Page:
Also this rather scolding editorial:  Clinton Was 'Extremely Careless."  That Is Not A Crime, But She Must Do Better in the Future.  (WaPo, July 5)  The editorial compliments Comey on his handling of the investigation and what it regards as his judicious conclusion.  It concludes with this admonishment to Secretary Clinton:  "Rather than toss off this experience with a back of the hand, Ms. Clinton needs to learn from it and find a way to show voters that she has better judgment than the combination of high-handedness and defensiveness she has displayed here."

F.B.I.'s Critique of Hillary Clinton Is a Ready Made Attack Ad. (NYT, July 5)

The opening paragraphs of this analysis are worth quoting in full:
Hillary Clinton may not be indicted on criminal charges over her handling of classified email, but the F.B.I. director, James B. Comey, all but indicted her judgment and competence on Tuesday — two vital pillars of her presidential candidacy — and in the kind of terms that would be politically devastating in a normal election year.

The silver lining for Mrs. Clinton is that this is not a normal election year.

Mrs. Clinton’s campaign is built on the premise that she has the national security experience and well-honed instincts to keep Americans safe in the age of terrorism, and that Donald J. Trump does not. Nearly every day, she seeks to present herself as a more thoughtful and responsible leader.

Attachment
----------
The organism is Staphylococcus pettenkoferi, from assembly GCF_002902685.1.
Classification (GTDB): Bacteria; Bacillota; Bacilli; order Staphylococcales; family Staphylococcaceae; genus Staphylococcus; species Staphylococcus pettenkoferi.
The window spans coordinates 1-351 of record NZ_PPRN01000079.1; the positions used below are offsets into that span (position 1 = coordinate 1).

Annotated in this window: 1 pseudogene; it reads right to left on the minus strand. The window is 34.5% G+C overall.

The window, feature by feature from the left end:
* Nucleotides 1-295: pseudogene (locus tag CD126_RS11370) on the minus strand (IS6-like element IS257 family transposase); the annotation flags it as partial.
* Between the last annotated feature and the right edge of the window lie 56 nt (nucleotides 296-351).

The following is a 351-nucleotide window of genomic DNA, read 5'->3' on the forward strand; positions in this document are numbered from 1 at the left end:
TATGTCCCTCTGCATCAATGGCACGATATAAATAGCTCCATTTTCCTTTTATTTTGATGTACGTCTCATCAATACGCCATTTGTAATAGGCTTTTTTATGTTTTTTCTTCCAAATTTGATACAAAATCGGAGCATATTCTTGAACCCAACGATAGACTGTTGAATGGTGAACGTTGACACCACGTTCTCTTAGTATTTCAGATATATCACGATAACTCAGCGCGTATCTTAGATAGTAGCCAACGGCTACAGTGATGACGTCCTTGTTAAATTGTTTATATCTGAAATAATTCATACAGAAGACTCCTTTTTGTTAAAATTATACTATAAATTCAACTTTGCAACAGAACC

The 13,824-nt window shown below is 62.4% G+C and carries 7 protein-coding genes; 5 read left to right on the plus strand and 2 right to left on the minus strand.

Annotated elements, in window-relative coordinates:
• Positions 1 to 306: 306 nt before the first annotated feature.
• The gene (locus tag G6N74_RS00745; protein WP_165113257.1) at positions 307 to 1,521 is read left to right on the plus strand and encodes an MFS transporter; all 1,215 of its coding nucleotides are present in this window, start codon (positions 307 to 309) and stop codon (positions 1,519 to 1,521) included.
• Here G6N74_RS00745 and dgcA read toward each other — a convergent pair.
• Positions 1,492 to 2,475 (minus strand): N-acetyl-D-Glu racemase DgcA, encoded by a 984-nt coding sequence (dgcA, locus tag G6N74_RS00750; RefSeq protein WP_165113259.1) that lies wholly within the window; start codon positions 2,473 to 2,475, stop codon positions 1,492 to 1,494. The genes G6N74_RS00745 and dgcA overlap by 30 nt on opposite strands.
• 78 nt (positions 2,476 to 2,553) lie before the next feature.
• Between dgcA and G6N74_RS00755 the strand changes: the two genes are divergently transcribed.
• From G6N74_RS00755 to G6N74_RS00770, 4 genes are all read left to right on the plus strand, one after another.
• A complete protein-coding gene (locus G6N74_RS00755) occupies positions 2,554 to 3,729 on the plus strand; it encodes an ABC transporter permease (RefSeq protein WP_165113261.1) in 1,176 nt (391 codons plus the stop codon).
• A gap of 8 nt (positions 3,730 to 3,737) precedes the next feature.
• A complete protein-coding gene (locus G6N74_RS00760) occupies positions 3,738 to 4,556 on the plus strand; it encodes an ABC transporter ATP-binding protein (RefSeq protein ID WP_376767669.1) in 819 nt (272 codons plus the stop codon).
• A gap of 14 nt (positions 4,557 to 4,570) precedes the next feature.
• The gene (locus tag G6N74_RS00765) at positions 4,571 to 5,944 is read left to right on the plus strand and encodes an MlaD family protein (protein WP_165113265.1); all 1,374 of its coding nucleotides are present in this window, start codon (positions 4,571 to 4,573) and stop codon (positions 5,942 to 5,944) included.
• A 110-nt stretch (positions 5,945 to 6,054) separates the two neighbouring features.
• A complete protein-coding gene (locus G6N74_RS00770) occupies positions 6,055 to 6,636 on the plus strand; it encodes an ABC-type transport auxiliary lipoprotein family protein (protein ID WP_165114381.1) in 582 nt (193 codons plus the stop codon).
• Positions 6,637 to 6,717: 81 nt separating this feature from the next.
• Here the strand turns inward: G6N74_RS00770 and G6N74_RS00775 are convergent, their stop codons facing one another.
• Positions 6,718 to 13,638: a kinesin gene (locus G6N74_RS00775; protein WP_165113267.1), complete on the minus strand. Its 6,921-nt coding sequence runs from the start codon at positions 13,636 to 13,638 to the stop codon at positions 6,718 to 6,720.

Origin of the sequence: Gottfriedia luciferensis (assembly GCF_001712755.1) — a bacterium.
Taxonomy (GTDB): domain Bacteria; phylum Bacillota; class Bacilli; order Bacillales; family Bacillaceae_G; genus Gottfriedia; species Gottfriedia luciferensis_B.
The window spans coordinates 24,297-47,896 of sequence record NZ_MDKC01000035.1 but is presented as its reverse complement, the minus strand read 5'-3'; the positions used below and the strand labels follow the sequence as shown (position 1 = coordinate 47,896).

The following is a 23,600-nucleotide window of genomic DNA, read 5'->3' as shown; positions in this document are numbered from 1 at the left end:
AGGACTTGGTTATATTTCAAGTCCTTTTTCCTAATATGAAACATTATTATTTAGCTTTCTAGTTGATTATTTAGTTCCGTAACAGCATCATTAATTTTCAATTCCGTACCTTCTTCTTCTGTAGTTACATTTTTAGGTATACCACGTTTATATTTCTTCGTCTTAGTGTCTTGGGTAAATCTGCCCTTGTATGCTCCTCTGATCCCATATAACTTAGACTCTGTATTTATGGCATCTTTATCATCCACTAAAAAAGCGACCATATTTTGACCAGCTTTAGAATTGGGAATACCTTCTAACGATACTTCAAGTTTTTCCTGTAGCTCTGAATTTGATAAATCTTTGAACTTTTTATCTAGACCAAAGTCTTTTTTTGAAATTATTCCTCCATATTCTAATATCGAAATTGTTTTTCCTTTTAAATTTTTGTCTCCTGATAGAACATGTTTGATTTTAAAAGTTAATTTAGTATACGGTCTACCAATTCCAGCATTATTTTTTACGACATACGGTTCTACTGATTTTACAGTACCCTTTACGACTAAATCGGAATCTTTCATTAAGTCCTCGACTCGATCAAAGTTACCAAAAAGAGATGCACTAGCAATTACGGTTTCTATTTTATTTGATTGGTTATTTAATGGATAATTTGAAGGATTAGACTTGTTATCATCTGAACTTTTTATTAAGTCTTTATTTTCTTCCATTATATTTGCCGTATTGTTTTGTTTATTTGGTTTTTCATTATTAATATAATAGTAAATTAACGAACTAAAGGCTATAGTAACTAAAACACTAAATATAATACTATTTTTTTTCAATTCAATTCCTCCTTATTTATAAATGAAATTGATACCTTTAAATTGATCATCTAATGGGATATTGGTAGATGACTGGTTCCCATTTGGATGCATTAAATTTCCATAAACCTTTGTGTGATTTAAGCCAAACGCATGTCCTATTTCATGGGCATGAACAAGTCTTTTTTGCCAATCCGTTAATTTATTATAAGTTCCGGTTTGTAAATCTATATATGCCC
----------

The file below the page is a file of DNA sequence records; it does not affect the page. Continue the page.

She has spent months describing Mr. Trump as “reckless,” “unprepared” and “temperamentally unfit” to be president, and she has pointed to her four years as secretary of state and eight in the Senate as unparalleled preparation for becoming commander in chief.
Yet in just a few minutes of remarks, Mr. Comey called into question Mrs. Clinton’s claims of superiority more memorably, mightily and effectively than Mr. Trump has over the entire past year. And with potentially lasting consequences.
The New York Times editorial on the F.B.I. report is more in line with the conservative orthodoxy that the "liberal media" is protective of Secretary Clinton.  It bends over backward as far as it can, but nonetheless concludes:  "[Secretary Clinton] has done damage to her reputation by failing to conform to the established security policies of the department she ran and by giving evasive or misleading answers about her actions and motivations. If there was ever a time that Mrs. Clinton needed to demonstrate that she understands the forthrightness demanded of those who hold the nation’s highest office, this is that moment."